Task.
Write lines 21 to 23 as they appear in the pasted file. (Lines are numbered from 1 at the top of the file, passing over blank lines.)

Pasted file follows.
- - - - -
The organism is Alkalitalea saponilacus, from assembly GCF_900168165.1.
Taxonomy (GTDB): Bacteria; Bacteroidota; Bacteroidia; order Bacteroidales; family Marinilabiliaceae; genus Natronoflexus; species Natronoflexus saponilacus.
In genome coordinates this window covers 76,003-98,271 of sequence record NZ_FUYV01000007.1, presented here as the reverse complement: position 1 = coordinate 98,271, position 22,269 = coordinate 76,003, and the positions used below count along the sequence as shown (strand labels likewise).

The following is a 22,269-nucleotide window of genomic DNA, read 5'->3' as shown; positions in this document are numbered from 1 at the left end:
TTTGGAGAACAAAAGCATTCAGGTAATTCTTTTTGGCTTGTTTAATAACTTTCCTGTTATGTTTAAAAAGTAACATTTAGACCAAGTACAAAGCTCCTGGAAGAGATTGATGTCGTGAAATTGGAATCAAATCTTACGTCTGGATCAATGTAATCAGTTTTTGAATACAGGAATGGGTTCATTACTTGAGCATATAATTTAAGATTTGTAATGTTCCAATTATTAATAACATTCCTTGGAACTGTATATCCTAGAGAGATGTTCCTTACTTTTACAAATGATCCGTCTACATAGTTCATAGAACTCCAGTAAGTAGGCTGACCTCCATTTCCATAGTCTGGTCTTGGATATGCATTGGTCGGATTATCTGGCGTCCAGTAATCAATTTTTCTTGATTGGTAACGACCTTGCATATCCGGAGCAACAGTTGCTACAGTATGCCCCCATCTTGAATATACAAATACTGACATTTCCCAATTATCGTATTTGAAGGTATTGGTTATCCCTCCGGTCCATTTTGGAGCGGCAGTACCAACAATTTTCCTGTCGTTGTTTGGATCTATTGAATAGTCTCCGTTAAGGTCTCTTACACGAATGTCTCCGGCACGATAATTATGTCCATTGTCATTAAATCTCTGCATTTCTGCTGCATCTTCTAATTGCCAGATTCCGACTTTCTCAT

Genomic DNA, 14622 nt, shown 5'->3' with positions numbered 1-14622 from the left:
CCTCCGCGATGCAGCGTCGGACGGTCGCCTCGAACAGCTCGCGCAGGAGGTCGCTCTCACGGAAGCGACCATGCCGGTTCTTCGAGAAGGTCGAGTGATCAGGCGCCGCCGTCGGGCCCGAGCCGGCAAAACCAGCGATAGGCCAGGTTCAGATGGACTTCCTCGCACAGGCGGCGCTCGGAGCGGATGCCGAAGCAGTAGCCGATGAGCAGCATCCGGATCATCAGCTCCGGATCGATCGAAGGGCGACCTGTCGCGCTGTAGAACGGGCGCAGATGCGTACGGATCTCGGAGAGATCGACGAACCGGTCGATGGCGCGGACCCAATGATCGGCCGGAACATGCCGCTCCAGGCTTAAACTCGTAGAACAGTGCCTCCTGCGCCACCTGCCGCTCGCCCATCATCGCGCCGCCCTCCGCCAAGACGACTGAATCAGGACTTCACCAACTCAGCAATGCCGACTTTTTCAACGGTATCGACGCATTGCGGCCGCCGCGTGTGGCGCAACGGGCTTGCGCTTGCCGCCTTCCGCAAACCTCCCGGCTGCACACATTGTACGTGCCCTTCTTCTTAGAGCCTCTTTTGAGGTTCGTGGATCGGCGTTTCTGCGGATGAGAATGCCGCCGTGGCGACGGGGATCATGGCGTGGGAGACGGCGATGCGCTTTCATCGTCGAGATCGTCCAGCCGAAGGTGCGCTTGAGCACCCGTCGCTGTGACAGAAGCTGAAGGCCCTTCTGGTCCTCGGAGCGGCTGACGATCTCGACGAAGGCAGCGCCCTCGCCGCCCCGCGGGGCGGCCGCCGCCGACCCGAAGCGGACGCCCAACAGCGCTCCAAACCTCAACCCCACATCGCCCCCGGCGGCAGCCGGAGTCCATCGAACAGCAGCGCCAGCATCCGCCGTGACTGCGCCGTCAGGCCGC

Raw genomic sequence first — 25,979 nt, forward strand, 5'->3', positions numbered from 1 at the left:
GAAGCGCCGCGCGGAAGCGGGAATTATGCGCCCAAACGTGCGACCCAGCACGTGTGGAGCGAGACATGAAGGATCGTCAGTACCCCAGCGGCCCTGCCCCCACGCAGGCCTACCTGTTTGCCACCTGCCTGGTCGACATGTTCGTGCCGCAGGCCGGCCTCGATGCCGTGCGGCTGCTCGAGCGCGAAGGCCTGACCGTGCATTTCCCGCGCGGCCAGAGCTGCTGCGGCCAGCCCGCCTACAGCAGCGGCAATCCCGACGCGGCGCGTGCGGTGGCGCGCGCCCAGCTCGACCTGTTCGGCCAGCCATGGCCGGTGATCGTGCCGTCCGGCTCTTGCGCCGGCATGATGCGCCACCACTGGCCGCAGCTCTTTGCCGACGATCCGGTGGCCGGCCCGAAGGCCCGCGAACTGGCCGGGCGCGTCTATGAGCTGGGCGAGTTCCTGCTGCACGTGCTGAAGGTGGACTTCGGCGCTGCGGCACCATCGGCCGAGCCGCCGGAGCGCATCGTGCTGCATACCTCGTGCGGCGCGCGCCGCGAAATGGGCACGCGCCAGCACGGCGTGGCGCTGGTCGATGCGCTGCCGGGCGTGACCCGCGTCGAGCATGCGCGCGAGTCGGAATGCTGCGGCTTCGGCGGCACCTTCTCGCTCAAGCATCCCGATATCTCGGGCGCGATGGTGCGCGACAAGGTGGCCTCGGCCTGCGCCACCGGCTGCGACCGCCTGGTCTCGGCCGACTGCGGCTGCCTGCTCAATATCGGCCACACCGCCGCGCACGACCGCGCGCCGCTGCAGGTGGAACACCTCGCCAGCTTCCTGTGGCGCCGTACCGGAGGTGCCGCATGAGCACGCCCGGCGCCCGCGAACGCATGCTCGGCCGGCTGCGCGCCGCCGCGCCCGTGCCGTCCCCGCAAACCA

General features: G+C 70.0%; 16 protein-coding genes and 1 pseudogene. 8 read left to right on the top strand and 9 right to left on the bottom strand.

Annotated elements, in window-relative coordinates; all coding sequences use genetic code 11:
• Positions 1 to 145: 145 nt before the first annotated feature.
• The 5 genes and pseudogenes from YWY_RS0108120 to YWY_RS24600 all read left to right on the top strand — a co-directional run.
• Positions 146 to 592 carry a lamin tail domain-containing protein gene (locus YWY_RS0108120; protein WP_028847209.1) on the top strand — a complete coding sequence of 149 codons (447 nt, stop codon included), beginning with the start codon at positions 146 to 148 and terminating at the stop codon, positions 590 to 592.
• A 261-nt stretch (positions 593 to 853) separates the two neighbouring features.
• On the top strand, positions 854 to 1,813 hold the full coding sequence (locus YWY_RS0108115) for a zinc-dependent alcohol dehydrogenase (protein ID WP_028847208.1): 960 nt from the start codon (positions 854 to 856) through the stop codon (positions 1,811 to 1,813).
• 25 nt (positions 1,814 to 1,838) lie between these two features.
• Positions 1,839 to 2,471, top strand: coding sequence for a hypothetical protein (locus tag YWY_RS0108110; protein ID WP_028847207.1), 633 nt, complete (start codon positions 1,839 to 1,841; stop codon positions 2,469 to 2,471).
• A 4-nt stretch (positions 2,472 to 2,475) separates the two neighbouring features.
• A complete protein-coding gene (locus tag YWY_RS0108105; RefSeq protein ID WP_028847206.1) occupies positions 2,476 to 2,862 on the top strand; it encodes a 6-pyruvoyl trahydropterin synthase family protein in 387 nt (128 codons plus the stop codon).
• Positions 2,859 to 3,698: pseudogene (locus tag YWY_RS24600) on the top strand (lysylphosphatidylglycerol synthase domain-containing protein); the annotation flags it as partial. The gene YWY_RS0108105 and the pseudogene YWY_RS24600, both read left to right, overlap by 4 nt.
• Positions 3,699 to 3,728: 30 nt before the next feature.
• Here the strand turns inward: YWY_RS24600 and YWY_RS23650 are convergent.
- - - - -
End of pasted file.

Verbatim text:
• Positions 2,859 to 3,698: pseudogene (locus tag YWY_RS24600) on the top strand (lysylphosphatidylglycerol synthase domain-containing protein); the annotation flags it as partial. The gene YWY_RS0108105 and the pseudogene YWY_RS24600, both read left to right, overlap by 4 nt.
• Positions 3,699 to 3,728: 30 nt before the next feature.
• Here the strand turns inward: YWY_RS24600 and YWY_RS23650 are convergent.